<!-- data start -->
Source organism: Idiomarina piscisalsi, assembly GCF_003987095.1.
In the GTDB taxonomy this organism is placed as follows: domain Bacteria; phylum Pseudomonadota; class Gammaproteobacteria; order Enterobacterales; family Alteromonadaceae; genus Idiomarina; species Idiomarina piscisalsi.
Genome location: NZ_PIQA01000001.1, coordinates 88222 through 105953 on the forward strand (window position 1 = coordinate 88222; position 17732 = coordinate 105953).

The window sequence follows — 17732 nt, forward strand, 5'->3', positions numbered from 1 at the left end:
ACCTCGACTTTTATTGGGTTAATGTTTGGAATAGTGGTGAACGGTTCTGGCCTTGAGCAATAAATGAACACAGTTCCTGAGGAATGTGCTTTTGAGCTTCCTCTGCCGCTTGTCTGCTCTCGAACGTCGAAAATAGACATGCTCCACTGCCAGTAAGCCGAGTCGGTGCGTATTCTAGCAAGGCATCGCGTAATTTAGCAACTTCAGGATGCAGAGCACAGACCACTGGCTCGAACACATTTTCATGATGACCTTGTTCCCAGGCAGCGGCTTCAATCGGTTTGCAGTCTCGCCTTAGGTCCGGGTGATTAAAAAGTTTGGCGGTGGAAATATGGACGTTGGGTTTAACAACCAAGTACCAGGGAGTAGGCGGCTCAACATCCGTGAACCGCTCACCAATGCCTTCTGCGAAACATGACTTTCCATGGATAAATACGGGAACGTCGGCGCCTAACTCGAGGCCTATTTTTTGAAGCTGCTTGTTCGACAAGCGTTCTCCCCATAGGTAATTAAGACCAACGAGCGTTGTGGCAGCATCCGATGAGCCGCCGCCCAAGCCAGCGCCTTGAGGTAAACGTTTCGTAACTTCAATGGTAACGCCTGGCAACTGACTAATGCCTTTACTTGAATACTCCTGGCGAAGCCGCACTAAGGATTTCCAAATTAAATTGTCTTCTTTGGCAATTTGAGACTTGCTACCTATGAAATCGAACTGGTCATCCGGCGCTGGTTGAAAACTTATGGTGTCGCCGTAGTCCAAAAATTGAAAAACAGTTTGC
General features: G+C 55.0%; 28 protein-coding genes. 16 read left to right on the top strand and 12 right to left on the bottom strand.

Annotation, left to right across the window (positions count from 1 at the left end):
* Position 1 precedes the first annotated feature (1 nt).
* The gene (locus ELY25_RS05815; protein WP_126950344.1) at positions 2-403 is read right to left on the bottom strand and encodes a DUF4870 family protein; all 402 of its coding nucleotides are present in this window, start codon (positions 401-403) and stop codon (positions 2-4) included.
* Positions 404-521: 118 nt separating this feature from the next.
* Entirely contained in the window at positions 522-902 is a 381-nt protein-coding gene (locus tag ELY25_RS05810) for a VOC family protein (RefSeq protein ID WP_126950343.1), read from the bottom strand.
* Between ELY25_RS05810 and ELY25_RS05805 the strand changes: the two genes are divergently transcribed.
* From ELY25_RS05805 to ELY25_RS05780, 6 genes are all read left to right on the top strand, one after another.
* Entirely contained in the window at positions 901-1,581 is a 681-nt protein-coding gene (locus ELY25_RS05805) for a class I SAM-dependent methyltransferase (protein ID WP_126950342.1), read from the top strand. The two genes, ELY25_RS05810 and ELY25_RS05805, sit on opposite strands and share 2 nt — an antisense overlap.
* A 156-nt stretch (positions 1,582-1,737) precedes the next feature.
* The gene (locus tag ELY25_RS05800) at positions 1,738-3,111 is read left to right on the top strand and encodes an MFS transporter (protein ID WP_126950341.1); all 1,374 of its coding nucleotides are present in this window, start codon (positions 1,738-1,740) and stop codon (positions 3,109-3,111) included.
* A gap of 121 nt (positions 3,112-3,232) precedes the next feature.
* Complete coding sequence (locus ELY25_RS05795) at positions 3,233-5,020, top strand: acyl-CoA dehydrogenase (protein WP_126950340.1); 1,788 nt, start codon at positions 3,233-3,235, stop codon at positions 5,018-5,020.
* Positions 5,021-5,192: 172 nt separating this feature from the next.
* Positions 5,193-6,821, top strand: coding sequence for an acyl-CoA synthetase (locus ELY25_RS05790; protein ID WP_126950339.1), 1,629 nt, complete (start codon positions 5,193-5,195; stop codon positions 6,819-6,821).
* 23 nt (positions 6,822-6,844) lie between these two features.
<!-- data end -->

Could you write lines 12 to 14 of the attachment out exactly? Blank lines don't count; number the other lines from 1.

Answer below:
* Between ELY25_RS05810 and ELY25_RS05805 the strand changes: the two genes are divergently transcribed.
* From ELY25_RS05805 to ELY25_RS05780, 6 genes are all read left to right on the top strand, one after another.
* Entirely contained in the window at positions 901-1,581 is a 681-nt protein-coding gene (locus ELY25_RS05805) for a class I SAM-dependent methyltransferase (protein ID WP_126950342.1), read from the top strand. The two genes, ELY25_RS05810 and ELY25_RS05805, sit on opposite strands and share 2 nt — an antisense overlap.